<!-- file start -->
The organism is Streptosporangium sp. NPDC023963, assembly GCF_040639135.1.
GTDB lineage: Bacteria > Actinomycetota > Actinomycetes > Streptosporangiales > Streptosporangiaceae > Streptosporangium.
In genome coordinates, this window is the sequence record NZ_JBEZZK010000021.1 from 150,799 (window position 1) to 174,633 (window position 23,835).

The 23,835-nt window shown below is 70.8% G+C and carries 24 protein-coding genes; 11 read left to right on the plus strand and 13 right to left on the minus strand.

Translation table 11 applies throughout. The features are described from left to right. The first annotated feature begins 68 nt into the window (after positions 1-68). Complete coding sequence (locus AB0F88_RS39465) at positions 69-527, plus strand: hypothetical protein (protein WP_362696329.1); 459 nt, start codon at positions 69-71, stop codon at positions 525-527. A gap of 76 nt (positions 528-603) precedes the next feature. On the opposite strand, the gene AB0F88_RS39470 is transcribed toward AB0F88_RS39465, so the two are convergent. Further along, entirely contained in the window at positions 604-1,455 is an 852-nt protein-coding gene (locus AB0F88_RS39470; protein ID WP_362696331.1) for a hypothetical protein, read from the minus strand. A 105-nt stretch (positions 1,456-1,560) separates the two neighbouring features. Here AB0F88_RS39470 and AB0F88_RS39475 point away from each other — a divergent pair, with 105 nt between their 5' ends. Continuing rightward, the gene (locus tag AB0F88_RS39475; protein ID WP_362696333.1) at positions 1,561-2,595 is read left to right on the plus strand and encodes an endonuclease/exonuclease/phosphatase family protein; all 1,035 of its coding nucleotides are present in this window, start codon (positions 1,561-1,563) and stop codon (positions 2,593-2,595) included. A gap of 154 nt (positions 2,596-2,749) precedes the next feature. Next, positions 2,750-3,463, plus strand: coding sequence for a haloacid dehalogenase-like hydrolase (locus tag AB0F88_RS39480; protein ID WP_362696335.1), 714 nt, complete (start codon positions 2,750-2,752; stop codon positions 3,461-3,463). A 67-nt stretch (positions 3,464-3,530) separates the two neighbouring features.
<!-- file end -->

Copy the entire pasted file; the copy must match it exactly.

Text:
The organism is Streptosporangium sp. NPDC023963, assembly GCF_040639135.1.
GTDB lineage: Bacteria > Actinomycetota > Actinomycetes > Streptosporangiales > Streptosporangiaceae > Streptosporangium.
In genome coordinates, this window is the sequence record NZ_JBEZZK010000021.1 from 150,799 (window position 1) to 174,633 (window position 23,835).

The 23,835-nt window shown below is 70.8% G+C and carries 24 protein-coding genes; 11 read left to right on the plus strand and 13 right to left on the minus strand.

Translation table 11 applies throughout. The features are described from left to right. The first annotated feature begins 68 nt into the window (after positions 1-68). Complete coding sequence (locus AB0F88_RS39465) at positions 69-527, plus strand: hypothetical protein (protein WP_362696329.1); 459 nt, start codon at positions 69-71, stop codon at positions 525-527. A gap of 76 nt (positions 528-603) precedes the next feature. On the opposite strand, the gene AB0F88_RS39470 is transcribed toward AB0F88_RS39465, so the two are convergent. Further along, entirely contained in the window at positions 604-1,455 is an 852-nt protein-coding gene (locus AB0F88_RS39470; protein ID WP_362696331.1) for a hypothetical protein, read from the minus strand. A 105-nt stretch (positions 1,456-1,560) separates the two neighbouring features. Here AB0F88_RS39470 and AB0F88_RS39475 point away from each other — a divergent pair, with 105 nt between their 5' ends. Continuing rightward, the gene (locus tag AB0F88_RS39475; protein ID WP_362696333.1) at positions 1,561-2,595 is read left to right on the plus strand and encodes an endonuclease/exonuclease/phosphatase family protein; all 1,035 of its coding nucleotides are present in this window, start codon (positions 1,561-1,563) and stop codon (positions 2,593-2,595) included. A gap of 154 nt (positions 2,596-2,749) precedes the next feature. Next, positions 2,750-3,463, plus strand: coding sequence for a haloacid dehalogenase-like hydrolase (locus tag AB0F88_RS39480; protein ID WP_362696335.1), 714 nt, complete (start codon positions 2,750-2,752; stop codon positions 3,461-3,463). A 67-nt stretch (positions 3,464-3,530) separates the two neighbouring features.